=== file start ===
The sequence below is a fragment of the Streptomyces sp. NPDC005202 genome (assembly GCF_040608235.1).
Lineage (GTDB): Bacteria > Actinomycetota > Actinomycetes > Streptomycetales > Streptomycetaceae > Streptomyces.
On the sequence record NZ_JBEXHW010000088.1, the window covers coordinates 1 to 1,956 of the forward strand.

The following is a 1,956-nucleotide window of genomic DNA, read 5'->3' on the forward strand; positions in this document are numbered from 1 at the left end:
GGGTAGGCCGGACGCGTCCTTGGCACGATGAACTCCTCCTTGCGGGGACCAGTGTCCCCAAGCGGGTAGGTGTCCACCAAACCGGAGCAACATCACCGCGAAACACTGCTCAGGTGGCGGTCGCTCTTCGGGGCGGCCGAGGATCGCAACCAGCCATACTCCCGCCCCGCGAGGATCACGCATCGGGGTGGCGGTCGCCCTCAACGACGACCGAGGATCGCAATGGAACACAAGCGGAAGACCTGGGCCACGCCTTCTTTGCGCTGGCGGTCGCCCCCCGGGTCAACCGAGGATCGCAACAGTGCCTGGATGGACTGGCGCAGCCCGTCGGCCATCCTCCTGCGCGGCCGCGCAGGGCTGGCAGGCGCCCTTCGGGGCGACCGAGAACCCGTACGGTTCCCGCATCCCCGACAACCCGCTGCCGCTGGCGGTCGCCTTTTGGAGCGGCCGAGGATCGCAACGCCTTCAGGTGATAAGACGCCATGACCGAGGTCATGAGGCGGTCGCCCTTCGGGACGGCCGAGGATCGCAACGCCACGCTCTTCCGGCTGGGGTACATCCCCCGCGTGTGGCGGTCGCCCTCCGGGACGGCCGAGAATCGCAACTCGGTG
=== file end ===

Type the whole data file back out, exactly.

The sequence below is a fragment of the Streptomyces sp. NPDC005202 genome (assembly GCF_040608235.1).
Lineage (GTDB): Bacteria > Actinomycetota > Actinomycetes > Streptomycetales > Streptomycetaceae > Streptomyces.
On the sequence record NZ_JBEXHW010000088.1, the window covers coordinates 1 to 1,956 of the forward strand.

The following is a 1,956-nucleotide window of genomic DNA, read 5'->3' on the forward strand; positions in this document are numbered from 1 at the left end:
GGGTAGGCCGGACGCGTCCTTGGCACGATGAACTCCTCCTTGCGGGGACCAGTGTCCCCAAGCGGGTAGGTGTCCACCAAACCGGAGCAACATCACCGCGAAACACTGCTCAGGTGGCGGTCGCTCTTCGGGGCGGCCGAGGATCGCAACCAGCCATACTCCCGCCCCGCGAGGATCACGCATCGGGGTGGCGGTCGCCCTCAACGACGACCGAGGATCGCAATGGAACACAAGCGGAAGACCTGGGCCACGCCTTCTTTGCGCTGGCGGTCGCCCCCCGGGTCAACCGAGGATCGCAACAGTGCCTGGATGGACTGGCGCAGCCCGTCGGCCATCCTCCTGCGCGGCCGCGCAGGGCTGGCAGGCGCCCTTCGGGGCGACCGAGAACCCGTACGGTTCCCGCATCCCCGACAACCCGCTGCCGCTGGCGGTCGCCTTTTGGAGCGGCCGAGGATCGCAACGCCTTCAGGTGATAAGACGCCATGACCGAGGTCATGAGGCGGTCGCCCTTCGGGACGGCCGAGGATCGCAACGCCACGCTCTTCCGGCTGGGGTACATCCCCCGCGTGTGGCGGTCGCCCTCCGGGACGGCCGAGAATCGCAACTCGGTG